An anhydrous ammonia leak in northern Illinois is already shaping up to be a teaching moment for both farmers and the fertilizer industry.
In late April, a Wisconsin farmer pulling side-by-side ammonia nurse tanks behind a tractor and toolbar in Lake County, Ill., had an incident that resulted in a major ammonia leak that injured 41 people and prompted an ongoing federal investigation.
According to Jean Payne, Illinois Fertilizer and Chemical Association, farmers are exempt from training and hazmat licensing requirements when transporting anhydrous ammonia nurse tanks in Illinois. They can voluntarily attend joint IFCA-Illinois Department of Agriculture (IDoA) training every spring and fall that’s mandatory for retailers. They review safe transport practices — including the need to disconnect hoses and secure valves before transport, no matter the distance.
“What we see with these incidents is people ask, 'Why didn't the withdrawal valve shut?'” Payne says of the Lake County incident. “When a hose is involved, it might stretch or become damaged, causing a minor release. And of course, no release of ammonia is minor, but if part of the system becomes compromised, it may not cause enough pressure fluctuation for the excess flow valve on the nurse tank to activate.
“That’s why all equipment is required to be secured and the system shut down completely before getting on the highway.”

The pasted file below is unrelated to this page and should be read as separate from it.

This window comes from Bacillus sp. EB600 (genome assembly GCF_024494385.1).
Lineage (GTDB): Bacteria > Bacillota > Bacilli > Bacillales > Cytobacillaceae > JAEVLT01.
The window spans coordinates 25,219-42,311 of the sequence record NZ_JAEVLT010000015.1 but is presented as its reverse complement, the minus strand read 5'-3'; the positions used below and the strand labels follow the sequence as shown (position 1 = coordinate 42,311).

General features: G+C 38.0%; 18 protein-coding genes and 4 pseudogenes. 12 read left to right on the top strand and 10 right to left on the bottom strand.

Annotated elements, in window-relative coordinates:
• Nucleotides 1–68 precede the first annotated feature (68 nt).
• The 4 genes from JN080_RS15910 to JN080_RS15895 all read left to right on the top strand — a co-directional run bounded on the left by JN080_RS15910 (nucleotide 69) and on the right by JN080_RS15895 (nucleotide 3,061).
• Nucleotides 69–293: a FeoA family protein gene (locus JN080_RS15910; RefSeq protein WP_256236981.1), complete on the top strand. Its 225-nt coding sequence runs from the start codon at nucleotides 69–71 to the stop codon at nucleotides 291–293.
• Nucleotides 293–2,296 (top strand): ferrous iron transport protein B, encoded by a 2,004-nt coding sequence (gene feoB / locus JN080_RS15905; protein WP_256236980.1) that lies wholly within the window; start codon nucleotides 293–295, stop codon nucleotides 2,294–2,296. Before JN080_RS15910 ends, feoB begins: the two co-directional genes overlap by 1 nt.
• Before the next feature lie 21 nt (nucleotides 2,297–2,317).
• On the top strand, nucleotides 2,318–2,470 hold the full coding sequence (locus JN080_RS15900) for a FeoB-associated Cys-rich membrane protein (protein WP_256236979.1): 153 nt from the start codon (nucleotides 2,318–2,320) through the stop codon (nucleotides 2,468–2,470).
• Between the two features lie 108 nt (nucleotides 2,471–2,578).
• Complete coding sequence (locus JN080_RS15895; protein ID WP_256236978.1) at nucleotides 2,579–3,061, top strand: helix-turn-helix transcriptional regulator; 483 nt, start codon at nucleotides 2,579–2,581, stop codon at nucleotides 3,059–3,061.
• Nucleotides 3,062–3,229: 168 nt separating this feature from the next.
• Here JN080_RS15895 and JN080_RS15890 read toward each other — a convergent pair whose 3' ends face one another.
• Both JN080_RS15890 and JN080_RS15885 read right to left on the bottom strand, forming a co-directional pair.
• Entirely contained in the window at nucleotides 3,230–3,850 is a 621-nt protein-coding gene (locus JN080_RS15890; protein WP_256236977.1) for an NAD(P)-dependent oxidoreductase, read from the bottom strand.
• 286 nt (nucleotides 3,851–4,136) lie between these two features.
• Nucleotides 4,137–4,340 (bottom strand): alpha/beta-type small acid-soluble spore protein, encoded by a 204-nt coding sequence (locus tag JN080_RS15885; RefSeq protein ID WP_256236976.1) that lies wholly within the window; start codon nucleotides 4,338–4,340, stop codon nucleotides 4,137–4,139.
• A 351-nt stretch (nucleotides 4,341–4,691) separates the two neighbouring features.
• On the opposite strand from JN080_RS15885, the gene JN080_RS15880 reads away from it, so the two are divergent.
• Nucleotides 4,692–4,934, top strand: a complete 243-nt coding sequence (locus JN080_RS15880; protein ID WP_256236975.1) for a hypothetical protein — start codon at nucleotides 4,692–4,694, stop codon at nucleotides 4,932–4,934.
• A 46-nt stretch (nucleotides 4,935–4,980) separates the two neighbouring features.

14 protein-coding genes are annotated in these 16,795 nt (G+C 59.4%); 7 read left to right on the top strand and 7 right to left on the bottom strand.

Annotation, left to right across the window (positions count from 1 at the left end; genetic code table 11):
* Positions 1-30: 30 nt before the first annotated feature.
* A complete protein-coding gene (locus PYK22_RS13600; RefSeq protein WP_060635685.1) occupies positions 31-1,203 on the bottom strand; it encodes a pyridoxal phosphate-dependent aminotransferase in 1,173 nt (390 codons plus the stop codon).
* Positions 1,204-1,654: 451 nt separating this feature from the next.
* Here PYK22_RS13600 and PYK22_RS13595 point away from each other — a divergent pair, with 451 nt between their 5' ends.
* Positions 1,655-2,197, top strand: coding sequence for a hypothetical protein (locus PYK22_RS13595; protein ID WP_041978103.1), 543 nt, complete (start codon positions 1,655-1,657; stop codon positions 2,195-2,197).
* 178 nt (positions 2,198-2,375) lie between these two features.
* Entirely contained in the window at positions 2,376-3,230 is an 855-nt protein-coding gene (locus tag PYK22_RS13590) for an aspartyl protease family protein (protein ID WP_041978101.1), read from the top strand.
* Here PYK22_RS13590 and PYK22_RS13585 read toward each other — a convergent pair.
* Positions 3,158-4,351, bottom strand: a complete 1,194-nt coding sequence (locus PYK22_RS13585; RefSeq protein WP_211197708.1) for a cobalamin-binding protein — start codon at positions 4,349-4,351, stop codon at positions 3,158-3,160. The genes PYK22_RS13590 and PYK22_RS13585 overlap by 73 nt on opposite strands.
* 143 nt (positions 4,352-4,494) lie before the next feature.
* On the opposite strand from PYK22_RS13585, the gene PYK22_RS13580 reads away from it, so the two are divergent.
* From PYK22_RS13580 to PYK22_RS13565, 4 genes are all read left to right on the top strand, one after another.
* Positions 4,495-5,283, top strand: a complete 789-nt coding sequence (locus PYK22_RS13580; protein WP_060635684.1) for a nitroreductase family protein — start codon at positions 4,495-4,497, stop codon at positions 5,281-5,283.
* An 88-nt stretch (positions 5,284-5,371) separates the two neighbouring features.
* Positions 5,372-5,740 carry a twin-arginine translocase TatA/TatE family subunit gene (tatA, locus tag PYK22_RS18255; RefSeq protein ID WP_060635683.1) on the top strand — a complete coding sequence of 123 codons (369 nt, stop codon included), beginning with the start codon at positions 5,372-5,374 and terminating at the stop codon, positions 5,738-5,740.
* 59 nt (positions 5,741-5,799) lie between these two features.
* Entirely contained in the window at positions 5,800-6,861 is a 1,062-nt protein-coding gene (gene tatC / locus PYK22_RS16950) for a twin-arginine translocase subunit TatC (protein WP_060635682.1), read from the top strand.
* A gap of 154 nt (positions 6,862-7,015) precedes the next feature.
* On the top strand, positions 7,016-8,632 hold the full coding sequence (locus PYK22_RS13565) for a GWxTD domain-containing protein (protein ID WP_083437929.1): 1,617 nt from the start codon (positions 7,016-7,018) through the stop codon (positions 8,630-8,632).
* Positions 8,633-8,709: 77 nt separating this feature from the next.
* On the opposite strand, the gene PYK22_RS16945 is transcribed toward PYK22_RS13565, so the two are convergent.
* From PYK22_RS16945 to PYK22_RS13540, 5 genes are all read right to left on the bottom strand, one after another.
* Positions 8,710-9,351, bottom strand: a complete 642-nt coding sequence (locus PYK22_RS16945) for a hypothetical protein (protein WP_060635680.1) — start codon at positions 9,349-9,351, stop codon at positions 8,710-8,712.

IFCA also hosts an online training platform that has only certified about 30 farmers in ammonia handling so far in 2019.
“A majority of these accidents happen when the farmer is in possession of the product, and it's not that he's doing anything intentionally wrong, it's just that there's a lot to the safe handling of anhydrous ammonia,” Payne says. “If you do one thing wrong, this product is very unforgiving.”
She says dicamba training for farmers is required in Illinois, and around 8,000 private applicators (farmers) were able to attend classes or take courses online during the off-season to prepare for it. She hopes something similar can be accomplished for anhydrous ammonia application to increase awareness of lessons learned from past accidents.